After a contentious campaign that devolved into name-calling on both sides, Sturgeon Bay Mayor Thad Birmingham squeaked by challenger Laurel Brooks with a mere 52 votes in the April 5 election.
“Relief, I guess, is probably the best word for how I feel,” Birmingham said the day after the election. “It was a long campaign. It ended up being pretty hard on my wife and my kids. It got pretty vicious at the end with a lot of name-calling and a lot of accusations that were made. That was tough for them. Not so much me. This was my gig from the get-go and I kind of got used to it. I hate to say that. But it was tough on them they didn’t get used to it. That’s my one regret for this.”
Even though Birmingham said he was humbled by winning by such a narrow margin, he said Tuesday’s vote is an endorsement of his administration by the people of Sturgeon Bay.
“The fact that we returned all the incumbent aldermen I think says a lot to what a majority of people in the city would like to see, that we continue to grow and expand,” he said. “That we continue to stay diversified in our efforts in terms of supporting tourism and attracting more tourists. That we continue to expand our industrial base and industrial park and we continue to support Bay Ship and their efforts to grow.”
The seeds of dissatisfaction with the city’s political leadership really began in November 2014 when plans were revealed for a private hotel development in the city’s Westside Waterfront Redevelopment project.
“Unfortunately, I think this ended up being a one-issue election where a lot of the focus was on the Westside redevelopment, and then, of course, that was spun into a transparency issue and underhanded dealings, and accusations that people were getting special deals and favors,” Birmingham said. “That’s unfortunate because the city didn’t do anything different in this particular case than it did in all the other situations where we had an opportunity to grow our city. What we did this time around is the same as we’ve always done, even before I was mayor. I didn’t invent this stuff.”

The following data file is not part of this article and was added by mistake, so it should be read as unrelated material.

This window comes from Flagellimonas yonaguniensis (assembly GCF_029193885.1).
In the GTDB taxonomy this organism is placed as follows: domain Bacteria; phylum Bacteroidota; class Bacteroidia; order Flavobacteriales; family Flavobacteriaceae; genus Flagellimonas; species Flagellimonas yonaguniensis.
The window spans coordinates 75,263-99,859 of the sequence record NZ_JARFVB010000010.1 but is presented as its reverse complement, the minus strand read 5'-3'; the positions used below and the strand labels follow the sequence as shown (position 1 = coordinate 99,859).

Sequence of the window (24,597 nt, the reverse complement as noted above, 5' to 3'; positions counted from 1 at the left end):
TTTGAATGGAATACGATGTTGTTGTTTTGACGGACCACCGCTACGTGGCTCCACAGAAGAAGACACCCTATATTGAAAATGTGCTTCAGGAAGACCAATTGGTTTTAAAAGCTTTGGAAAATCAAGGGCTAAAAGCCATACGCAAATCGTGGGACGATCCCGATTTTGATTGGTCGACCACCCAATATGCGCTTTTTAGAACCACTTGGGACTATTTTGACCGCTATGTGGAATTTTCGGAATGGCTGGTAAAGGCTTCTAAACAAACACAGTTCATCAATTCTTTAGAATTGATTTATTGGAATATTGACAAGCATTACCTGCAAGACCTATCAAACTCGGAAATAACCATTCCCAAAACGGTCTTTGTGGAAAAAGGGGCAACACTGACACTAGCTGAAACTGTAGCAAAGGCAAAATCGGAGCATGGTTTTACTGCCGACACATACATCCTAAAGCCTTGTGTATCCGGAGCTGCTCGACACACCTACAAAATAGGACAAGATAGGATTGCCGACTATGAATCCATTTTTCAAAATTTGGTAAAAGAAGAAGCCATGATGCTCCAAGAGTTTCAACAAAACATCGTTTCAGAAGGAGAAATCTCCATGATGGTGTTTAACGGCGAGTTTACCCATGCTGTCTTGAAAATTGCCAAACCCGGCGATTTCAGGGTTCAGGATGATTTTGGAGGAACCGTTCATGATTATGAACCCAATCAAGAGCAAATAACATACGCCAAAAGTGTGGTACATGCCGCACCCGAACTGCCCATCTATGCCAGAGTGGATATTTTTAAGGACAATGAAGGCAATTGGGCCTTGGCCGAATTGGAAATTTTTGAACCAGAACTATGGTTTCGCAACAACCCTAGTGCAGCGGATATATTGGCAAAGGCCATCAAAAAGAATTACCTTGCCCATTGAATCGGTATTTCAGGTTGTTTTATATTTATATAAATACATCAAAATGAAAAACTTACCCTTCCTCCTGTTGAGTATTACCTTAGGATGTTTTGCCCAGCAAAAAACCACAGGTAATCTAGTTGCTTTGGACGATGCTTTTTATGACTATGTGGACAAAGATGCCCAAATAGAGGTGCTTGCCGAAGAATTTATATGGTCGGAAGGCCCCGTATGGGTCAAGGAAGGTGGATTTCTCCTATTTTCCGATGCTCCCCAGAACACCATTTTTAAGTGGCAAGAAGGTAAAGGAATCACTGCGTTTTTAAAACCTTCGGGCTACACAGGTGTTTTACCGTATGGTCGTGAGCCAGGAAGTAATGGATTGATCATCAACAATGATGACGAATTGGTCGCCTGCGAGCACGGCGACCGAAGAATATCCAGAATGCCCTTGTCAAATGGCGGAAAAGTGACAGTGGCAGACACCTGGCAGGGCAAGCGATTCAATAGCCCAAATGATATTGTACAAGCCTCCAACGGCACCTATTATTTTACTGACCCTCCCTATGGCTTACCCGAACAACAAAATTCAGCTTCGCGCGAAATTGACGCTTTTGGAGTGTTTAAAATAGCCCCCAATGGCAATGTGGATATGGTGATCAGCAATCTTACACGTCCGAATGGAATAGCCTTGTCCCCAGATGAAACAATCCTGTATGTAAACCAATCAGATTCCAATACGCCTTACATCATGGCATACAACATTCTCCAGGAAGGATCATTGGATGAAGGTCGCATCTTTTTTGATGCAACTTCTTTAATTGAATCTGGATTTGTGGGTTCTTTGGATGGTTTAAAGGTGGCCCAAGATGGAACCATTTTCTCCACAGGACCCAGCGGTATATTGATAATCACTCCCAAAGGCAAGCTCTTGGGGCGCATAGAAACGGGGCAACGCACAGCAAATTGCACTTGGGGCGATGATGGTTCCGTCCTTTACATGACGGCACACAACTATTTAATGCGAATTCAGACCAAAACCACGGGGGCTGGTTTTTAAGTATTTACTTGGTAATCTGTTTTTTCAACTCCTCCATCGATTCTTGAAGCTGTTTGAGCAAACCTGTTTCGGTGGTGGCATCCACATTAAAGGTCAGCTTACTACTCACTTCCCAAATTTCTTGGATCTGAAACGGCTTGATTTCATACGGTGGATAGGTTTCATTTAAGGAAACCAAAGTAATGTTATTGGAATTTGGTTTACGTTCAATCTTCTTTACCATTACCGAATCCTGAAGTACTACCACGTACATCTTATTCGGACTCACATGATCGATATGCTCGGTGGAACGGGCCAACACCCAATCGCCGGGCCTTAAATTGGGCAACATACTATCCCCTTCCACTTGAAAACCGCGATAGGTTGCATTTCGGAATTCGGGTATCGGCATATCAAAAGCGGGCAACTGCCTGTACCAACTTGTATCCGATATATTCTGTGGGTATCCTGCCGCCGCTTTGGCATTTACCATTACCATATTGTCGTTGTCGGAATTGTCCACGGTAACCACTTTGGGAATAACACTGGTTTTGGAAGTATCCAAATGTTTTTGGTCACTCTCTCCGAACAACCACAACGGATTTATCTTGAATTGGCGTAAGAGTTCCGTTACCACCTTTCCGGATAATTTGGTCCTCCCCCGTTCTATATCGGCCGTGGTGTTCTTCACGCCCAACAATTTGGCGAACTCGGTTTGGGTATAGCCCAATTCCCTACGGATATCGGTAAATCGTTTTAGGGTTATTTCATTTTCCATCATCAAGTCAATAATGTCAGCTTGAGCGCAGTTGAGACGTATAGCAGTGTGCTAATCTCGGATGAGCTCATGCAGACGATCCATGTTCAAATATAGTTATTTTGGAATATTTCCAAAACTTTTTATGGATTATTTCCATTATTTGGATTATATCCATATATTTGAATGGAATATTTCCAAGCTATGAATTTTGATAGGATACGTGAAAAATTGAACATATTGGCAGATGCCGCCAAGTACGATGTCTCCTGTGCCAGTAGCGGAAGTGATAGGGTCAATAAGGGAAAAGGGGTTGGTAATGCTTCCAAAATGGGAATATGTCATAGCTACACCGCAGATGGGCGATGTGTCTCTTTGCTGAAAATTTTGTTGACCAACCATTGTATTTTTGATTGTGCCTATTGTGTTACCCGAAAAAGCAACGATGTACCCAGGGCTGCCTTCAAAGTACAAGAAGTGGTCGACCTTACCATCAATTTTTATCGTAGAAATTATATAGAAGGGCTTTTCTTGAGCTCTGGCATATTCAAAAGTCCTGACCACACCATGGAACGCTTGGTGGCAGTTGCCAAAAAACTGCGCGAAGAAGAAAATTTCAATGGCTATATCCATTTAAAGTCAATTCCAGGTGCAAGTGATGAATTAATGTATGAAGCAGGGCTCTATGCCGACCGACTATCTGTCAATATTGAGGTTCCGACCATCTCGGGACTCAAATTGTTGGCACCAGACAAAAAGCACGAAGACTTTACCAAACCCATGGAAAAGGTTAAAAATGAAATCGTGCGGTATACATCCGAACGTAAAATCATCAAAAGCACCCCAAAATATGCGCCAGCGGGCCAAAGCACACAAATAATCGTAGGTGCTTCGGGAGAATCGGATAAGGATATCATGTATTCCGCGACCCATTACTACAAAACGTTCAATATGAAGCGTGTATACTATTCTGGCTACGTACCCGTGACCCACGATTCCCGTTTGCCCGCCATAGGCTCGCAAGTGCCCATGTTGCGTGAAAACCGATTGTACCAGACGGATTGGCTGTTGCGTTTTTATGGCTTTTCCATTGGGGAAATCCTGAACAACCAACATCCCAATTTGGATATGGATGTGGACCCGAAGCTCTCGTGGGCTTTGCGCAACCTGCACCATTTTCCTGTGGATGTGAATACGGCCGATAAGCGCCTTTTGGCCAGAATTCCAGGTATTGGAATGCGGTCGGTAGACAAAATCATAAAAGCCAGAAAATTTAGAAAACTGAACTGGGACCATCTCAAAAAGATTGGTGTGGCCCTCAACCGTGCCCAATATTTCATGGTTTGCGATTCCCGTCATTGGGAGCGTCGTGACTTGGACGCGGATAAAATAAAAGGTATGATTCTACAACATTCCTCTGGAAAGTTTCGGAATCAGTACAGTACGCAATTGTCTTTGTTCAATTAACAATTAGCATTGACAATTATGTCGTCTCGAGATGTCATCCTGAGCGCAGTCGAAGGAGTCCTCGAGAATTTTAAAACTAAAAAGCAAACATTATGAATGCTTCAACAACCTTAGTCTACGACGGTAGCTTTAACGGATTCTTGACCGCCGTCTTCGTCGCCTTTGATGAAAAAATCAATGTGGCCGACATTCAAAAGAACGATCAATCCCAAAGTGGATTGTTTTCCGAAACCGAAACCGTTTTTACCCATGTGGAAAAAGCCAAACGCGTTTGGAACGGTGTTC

In short, Birmingham said, he believes voters recognize the city has a strong team in place.
“It’s a comprehensive team and a very good team. I think the people in Sturgeon Bay realize that,” he said. “Having said that, I’m not living in a vacuum. Clearly, and I’ve got to process some of this stuff, there are things I think we could do better, things that I could do better. We’ll be implementing some of those things. A couple months ago I first brought up the issue of a city newsletter, getting that out there. The city needs to promote itself more. I don’t think we do that. It’s pretty clear that the residents aren’t going to do it for us. If you look at the acrimony, it’s going to be just the opposite. So we’re going to have to take the initiative and make sure we tell the story. We have the facts, that’s one thing. Maybe at the council meetings, explaining the agenda items a little bit before I ask for a motion. Maybe that’s something I can do.
“I’m sure there will be other things as I have a chance to reflect back on some of the things that have happened in the last months,” Birmingham continued. “I think overall the city is going to keep moving in the direction it’s been moving. We’ll continue to stay positive and talk about growth, talk about jobs, talk about assessed value and infrastructure, protecting our water, all of the things I’ve been doing for the last six years.”